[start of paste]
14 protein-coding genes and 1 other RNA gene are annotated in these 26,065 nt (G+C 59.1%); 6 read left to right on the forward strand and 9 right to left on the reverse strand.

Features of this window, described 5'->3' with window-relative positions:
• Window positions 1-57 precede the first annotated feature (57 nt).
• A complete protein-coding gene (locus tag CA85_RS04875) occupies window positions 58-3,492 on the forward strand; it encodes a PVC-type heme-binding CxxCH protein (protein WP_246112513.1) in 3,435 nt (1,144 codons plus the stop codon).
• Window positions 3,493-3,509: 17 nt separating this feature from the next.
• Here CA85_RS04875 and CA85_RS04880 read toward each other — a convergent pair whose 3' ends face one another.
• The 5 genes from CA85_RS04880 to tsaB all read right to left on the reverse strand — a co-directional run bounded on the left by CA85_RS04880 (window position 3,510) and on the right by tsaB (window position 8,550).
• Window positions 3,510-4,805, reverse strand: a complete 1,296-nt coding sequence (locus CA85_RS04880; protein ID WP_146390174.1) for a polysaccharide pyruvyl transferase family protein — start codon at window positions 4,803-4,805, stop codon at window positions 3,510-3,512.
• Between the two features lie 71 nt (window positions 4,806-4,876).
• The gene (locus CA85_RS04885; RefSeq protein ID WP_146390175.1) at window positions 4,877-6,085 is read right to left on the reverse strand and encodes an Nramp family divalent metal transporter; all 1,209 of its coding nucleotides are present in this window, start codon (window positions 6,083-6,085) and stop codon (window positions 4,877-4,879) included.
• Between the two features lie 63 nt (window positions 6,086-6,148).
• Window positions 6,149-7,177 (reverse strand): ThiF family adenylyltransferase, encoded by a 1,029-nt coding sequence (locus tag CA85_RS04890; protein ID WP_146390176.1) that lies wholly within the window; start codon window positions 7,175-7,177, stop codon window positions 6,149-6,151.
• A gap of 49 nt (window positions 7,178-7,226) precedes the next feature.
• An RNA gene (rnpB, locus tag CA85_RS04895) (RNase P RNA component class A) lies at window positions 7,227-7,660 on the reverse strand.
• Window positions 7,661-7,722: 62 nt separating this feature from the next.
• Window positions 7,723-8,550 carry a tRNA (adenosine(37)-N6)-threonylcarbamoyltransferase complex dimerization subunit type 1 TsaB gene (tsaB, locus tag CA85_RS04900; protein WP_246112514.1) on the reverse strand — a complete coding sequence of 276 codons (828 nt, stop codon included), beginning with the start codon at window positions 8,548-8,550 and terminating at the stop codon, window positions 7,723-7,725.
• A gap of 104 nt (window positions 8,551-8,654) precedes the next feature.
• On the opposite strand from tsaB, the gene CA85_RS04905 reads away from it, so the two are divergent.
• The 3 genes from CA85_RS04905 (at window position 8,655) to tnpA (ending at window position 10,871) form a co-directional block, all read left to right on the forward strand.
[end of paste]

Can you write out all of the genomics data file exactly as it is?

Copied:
14 protein-coding genes and 1 other RNA gene are annotated in these 26,065 nt (G+C 59.1%); 6 read left to right on the forward strand and 9 right to left on the reverse strand.

Features of this window, described 5'->3' with window-relative positions:
• Window positions 1-57 precede the first annotated feature (57 nt).
• A complete protein-coding gene (locus tag CA85_RS04875) occupies window positions 58-3,492 on the forward strand; it encodes a PVC-type heme-binding CxxCH protein (protein WP_246112513.1) in 3,435 nt (1,144 codons plus the stop codon).
• Window positions 3,493-3,509: 17 nt separating this feature from the next.
• Here CA85_RS04875 and CA85_RS04880 read toward each other — a convergent pair whose 3' ends face one another.
• The 5 genes from CA85_RS04880 to tsaB all read right to left on the reverse strand — a co-directional run bounded on the left by CA85_RS04880 (window position 3,510) and on the right by tsaB (window position 8,550).
• Window positions 3,510-4,805, reverse strand: a complete 1,296-nt coding sequence (locus CA85_RS04880; protein ID WP_146390174.1) for a polysaccharide pyruvyl transferase family protein — start codon at window positions 4,803-4,805, stop codon at window positions 3,510-3,512.
• Between the two features lie 71 nt (window positions 4,806-4,876).
• The gene (locus CA85_RS04885; RefSeq protein ID WP_146390175.1) at window positions 4,877-6,085 is read right to left on the reverse strand and encodes an Nramp family divalent metal transporter; all 1,209 of its coding nucleotides are present in this window, start codon (window positions 6,083-6,085) and stop codon (window positions 4,877-4,879) included.
• Between the two features lie 63 nt (window positions 6,086-6,148).
• Window positions 6,149-7,177 (reverse strand): ThiF family adenylyltransferase, encoded by a 1,029-nt coding sequence (locus tag CA85_RS04890; protein ID WP_146390176.1) that lies wholly within the window; start codon window positions 7,175-7,177, stop codon window positions 6,149-6,151.
• A gap of 49 nt (window positions 7,178-7,226) precedes the next feature.
• An RNA gene (rnpB, locus tag CA85_RS04895) (RNase P RNA component class A) lies at window positions 7,227-7,660 on the reverse strand.
• Window positions 7,661-7,722: 62 nt separating this feature from the next.
• Window positions 7,723-8,550 carry a tRNA (adenosine(37)-N6)-threonylcarbamoyltransferase complex dimerization subunit type 1 TsaB gene (tsaB, locus tag CA85_RS04900; protein WP_246112514.1) on the reverse strand — a complete coding sequence of 276 codons (828 nt, stop codon included), beginning with the start codon at window positions 8,548-8,550 and terminating at the stop codon, window positions 7,723-7,725.
• A gap of 104 nt (window positions 8,551-8,654) precedes the next feature.
• On the opposite strand from tsaB, the gene CA85_RS04905 reads away from it, so the two are divergent.
• The 3 genes from CA85_RS04905 (at window position 8,655) to tnpA (ending at window position 10,871) form a co-directional block, all read left to right on the forward strand.